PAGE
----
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Sunday, January 19, 2014

new blog from Martin Hersh

This is my first entry in my blog on my website.  I intend to talk the type of work that I do in estate planning, Medicaid eligibility planning and asset protection, and another type of interesting matters as they arise.

Today is Sunday, January 19, 2014.  I typically do not work on Sundays but because I recently returned from an extended vacation I have a lot of work to do.  I was able to draft two irrevocable trust-based plans today.  The intent of these plans and trusts is to protect assets of the respective clients in the event either require long-term nursing home care in the future.  When dealing with these type of trusts it is important that the client understand that Medicaid takes the position that all assets transferred into an irrevocable trust within five years are presumed to have been done to qualify for Medicaid, and if a Medicaid application were to be submitted during this time frame that Medicaid could impose a significant period of ineligibility.  This presumption can be rebutted if it can be shown that the transfer into trust was done exclusively for a purpose other than to qualify for Medicaid.

I have been successful in rebutting this presumption on numerous occasions.  Typically the rebuttal consists of affidavits from medical providers, friends and/or family confirming that at the time the trust was created and funded the individual had no significant medical issues that would have required long-term care; and the reason for the long-term care is/was a traumatic onset of a disability that was not present at the time of the trust funding.

The two clients that I drafted these trust for had been previous clients.  

I had previously prepared a will-based estate plan for one of these clients and her late husband.  After his death she felt that more appropriate to try to protect assets in the event she needed long-term care.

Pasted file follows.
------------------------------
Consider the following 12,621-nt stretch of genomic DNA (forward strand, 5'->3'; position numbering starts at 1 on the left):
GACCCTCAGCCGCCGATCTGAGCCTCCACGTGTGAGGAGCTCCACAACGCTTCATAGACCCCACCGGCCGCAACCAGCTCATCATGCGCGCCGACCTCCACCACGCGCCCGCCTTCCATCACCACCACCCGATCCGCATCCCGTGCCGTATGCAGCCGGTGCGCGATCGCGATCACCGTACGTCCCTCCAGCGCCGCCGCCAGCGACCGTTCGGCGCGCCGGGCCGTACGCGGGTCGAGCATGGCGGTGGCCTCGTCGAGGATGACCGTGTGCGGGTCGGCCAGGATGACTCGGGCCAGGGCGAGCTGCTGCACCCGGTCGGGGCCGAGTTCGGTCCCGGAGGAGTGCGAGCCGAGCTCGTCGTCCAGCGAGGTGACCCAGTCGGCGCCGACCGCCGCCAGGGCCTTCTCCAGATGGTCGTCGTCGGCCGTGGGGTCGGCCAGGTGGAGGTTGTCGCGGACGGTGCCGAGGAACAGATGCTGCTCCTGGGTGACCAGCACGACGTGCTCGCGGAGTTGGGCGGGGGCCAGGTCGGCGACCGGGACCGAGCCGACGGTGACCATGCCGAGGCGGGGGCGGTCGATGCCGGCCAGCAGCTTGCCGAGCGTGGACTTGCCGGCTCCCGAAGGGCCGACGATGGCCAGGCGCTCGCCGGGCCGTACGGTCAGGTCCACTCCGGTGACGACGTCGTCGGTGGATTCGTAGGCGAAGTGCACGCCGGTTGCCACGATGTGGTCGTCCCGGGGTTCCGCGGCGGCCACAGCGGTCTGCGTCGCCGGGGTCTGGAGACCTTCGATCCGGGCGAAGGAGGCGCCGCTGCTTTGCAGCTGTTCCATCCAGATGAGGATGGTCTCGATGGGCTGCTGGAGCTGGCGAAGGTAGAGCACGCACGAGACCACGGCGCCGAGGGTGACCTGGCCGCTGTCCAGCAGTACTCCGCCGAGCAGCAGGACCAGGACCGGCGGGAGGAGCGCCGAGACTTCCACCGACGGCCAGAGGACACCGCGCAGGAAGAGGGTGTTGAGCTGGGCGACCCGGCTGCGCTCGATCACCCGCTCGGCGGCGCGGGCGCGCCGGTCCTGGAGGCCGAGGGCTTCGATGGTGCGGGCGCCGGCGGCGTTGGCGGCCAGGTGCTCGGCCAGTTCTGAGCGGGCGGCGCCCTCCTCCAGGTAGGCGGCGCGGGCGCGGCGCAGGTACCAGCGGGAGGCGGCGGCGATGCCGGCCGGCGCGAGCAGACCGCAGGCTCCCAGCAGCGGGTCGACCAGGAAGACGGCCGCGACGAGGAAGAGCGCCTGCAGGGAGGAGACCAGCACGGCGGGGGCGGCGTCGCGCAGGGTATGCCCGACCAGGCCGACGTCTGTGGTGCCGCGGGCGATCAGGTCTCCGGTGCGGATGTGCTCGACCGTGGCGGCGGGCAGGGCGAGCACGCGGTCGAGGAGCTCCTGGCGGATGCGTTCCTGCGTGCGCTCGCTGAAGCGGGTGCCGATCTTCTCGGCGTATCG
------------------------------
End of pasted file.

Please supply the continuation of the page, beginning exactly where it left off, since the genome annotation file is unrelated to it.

The other trust was created for a long time client to whom I had initially prepared a will-based plan for her and her late husband, and then was able to successfully formulate a plan to secure Medicaid for her husband when he was admitted to a nursing facility.  That plan involve a technique known as spousal refusal.  Now that he is deceased she wanted to attempt to preserve assets for her family in the event she requires long-term care in the future.  Even though she is in her 80s she is in relatively good health and an irrevocable trust-based plan is appropriate for her needs.




The Law Office of Martin Hersh, Esq. assists clients with Elder Law & Estate Planning needs in Liberty, Middletown, Newburgh, Goshen, Kingston, and Wurtsboro, and just about every town or village within Sullivan County, Orange County and Ulster Counties in New York State.

The material presented on this site is included with the understanding and agreement that the Law Office of Martin Hersh is not engaged in rendering legal or other professional services by posting said material. The services of a competent professional should be sought if legal or other specific expert assistance is required.



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